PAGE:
The Perseid meteors should be abundant, in the night between August 11 and 12 – Thursday evening into the dark morning hours of Friday morning.
How do you know a luminous streak you see is a Perseid and not some other kind of space-dust? Because its trail, if you trace it backward, comes from the constellation Perseus. And where is the constellation Perseus? It is low over the northeastern horizon as the night begins; it swings slowly south-and-up, aiming to be highest in the south by 6 AM.
In Perseus these particular meteors have their “radiant.” They come hurtling through interplanetary space on parallel paths, but as they arrive toward you, burning up in the atmosphere, they appear to diverge, to any part of the sky. They are bits of grit and gravel in a vast diffuse stream, circulating around the Sun in approximately the orbit of the comet (Comet Swift-Tuttle) from which over hundreds of years they have crumbled.
There is detail about the Perseids in the “Meteors” section of Astronomical Calendar 2016. Here are the few main points for observing.
Go to the darkest and clearest place you can. Light-pollution smothers all but the few brightest meteors. (The Flamsteed Astronomy Society won’t try to watch from its base, the Greenwich Observatory, but will Perseid-watch from the grounds of a pub at a village called Cudham, out in the Kent countryside.)
Though it’s summer, dress warmly; maybe take a deck chair and a blanket. You may find yourself interested enough to stay long into the night.
The Perseids hit Earth roughly from the front. (Notice the “Earth’s direction of travel” point, below the horizon in the picture.) This is what makes them swift and bright, but it also means that they are seen most numerously from the front side of the rotating Earth, that is, after midnight. So you’ll see some Perseids in the hours before midnight, but more if you stay on into the small hours.
It’s a not-perfect year for the Perseids in that the Moon, about 9 days old, doesn’t set till around midnight. That’s another reason for braving it on into the morning. (Or getting up at a small hour.) The moonlight isn’t Full, but it will outcompete some meteors.
How many can you expect to see? In this respect, 2016 may be an extra good year. A few Perseids can be seen over a span of more than a month, from about July 17 to August 24; they build up gradually, to a best time covering around 24 hours. The prediction of the actual peak depends on past counts and on analysis by theorists, and there may be several peaks, caused by parts of the meteor stream that are denser or have been slightly diverted by Jupiter’s gravity. So there are several answers, ranging from late on Aug. 11 to late on Aug. 12 (by Universal Time). The number that one person may see per hour around the peak is often between 50 and 90. This year, it could be higher, for a combination of reasons explained by Joe Rao in an article in this month’s Sky & Telescope.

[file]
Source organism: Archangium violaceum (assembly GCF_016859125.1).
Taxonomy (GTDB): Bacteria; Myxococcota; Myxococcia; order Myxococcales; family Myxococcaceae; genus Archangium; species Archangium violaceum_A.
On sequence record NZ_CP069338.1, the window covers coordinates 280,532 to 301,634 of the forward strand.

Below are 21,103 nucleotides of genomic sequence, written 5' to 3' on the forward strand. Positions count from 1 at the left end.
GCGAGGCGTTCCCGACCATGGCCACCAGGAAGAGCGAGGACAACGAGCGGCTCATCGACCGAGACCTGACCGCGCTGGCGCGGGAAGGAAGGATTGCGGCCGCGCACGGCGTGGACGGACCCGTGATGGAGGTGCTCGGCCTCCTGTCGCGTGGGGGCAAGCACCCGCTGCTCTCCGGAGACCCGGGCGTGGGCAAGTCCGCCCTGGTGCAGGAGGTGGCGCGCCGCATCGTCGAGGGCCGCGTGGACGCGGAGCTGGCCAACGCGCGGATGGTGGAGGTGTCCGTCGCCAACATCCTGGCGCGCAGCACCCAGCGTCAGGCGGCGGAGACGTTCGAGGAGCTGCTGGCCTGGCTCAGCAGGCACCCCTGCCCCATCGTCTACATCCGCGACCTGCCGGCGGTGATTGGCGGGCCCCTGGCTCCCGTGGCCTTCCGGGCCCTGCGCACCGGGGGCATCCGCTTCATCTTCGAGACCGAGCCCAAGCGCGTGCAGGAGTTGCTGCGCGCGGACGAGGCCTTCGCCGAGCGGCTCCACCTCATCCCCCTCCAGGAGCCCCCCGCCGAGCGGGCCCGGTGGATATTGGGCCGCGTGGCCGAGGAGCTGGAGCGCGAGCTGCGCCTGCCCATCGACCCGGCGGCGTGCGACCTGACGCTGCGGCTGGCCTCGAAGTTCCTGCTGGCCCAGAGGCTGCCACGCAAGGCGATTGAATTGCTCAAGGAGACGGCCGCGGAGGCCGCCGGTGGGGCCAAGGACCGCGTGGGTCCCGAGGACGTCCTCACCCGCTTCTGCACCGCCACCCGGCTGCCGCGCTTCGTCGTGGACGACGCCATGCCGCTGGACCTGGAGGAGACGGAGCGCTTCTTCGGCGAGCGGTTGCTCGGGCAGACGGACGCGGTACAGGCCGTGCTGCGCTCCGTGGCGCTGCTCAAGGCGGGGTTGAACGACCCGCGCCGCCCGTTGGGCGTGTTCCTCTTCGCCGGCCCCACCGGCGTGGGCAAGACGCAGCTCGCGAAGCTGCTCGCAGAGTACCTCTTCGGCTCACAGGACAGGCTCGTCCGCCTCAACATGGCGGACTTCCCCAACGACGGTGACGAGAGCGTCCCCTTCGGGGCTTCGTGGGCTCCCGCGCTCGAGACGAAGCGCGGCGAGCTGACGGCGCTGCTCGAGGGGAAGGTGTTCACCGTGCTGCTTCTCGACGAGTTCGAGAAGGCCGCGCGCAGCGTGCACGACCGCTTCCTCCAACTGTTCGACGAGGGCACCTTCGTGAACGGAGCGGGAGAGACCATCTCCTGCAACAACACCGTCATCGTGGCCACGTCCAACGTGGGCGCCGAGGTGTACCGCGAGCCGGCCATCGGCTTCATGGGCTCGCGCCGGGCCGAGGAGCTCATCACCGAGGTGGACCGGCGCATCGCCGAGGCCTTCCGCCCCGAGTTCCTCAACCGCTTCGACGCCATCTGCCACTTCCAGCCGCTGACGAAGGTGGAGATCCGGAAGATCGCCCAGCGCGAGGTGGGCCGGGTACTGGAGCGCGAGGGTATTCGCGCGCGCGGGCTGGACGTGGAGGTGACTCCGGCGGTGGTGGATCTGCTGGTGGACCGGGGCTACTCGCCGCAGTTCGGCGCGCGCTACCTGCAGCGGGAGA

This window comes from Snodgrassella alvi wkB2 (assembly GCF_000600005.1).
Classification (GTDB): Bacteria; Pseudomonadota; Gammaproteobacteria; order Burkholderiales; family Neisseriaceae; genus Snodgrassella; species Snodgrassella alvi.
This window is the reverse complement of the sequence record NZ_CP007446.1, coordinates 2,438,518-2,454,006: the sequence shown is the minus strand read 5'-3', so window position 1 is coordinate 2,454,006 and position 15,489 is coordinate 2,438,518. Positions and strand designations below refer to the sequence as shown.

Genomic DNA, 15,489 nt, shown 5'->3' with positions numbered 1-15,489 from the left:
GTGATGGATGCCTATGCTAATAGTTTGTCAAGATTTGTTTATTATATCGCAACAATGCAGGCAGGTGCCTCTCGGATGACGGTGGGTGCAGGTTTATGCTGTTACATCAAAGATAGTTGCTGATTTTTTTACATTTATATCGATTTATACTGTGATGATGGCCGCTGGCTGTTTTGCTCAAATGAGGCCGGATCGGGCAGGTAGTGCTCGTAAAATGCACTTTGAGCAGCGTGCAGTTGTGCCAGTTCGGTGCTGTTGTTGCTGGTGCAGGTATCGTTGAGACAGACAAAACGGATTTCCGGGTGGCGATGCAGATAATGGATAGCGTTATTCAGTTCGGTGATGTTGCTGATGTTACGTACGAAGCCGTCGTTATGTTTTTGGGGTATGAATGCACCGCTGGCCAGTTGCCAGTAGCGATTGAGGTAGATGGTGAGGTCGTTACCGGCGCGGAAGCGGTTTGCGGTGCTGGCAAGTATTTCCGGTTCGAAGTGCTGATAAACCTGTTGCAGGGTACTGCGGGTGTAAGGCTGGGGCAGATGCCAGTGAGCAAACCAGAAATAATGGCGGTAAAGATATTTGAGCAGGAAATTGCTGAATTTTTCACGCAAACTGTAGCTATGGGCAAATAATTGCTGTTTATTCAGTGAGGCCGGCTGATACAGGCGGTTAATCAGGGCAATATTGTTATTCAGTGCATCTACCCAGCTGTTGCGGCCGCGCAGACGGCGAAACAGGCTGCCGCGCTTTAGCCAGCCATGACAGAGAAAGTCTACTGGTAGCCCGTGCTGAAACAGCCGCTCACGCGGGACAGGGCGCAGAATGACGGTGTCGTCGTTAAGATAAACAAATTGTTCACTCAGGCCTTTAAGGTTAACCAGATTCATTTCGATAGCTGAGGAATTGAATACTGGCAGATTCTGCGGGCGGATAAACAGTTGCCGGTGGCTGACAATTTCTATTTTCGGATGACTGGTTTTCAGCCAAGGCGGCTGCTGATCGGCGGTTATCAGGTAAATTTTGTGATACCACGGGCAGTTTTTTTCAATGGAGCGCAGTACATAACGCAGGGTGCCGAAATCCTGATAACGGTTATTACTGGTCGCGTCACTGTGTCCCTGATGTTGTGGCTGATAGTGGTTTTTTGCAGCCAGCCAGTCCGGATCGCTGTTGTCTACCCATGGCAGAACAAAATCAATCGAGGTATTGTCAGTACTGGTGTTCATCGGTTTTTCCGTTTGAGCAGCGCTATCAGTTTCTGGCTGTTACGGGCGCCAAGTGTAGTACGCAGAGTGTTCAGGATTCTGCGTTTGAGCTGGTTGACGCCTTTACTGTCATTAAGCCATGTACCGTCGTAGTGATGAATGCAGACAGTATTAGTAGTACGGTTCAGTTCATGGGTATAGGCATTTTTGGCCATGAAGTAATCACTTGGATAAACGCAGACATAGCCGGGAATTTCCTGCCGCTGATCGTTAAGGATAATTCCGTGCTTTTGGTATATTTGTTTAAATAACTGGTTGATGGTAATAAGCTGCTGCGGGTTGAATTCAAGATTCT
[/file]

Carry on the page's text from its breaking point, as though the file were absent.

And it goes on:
The group of fairly bright stars making the constellation figure of Perseus is shaped like a sort of forked twig; its northern end represents the hero’s helmet, and that’s about where the radiant is.
This is from the story of the “Royal Family of the Sky” for the November page of To Know the Stars. Everyone knows the story of how this Perseus battled the monster (Cetus) and saved the princess (Andromeda). If the legendary hero, founder of Mycenae and ancestor of Hercules, was a historical person, as the Greeks believed, he may have lived around 1400 or 1300 BC.
Fewer know that there was another Perseus, more than a thousand years later. He was the last king of Macedonia, which started around 650 BC as a sort of tribal kingdom peripheral to Greece, and rose mightily with Philip and his son Alexander the Great. Alexander conquered the world between 334 and 331 BC. The ensuing “Hellenistic” age, and the Macedonian kingdom, lasted until supplanted by the Romans. And I will end by quoting one of the “Eclipse Stories” from the new edition of The Under-Standing of Eclipses, which as of today I have ready for printing.
168 June 21, lunar total. The Romans under Lucius Aemilius Paullus defeated the last Macedonian king, Perseus, at the Battle of Pydna, on the coast between Greece and Macedonia. Gaius Sulpicius Gallus, a scholar and close friend of Paullus, commanded the Second Legion: he predicted that there would be an eclipse of the Moon on the night before the battle. Paullus had him speak to the troops and explain this so that they would not be frightened. Nevertheless, Paullus was careful to make sacrifices and wait for favorable omens. The eclipsed Moon will have been low in the south. The Macedonians took it as an ill omen, foreboding the death of their king (though Perseus did not die till 166, in exile at Rome). Gallus on returning to Rome found that his prediction had brought him celebrity; he was elected consul, then played several other political roles, but continued his studies and in his later years turned mainly to astronomy.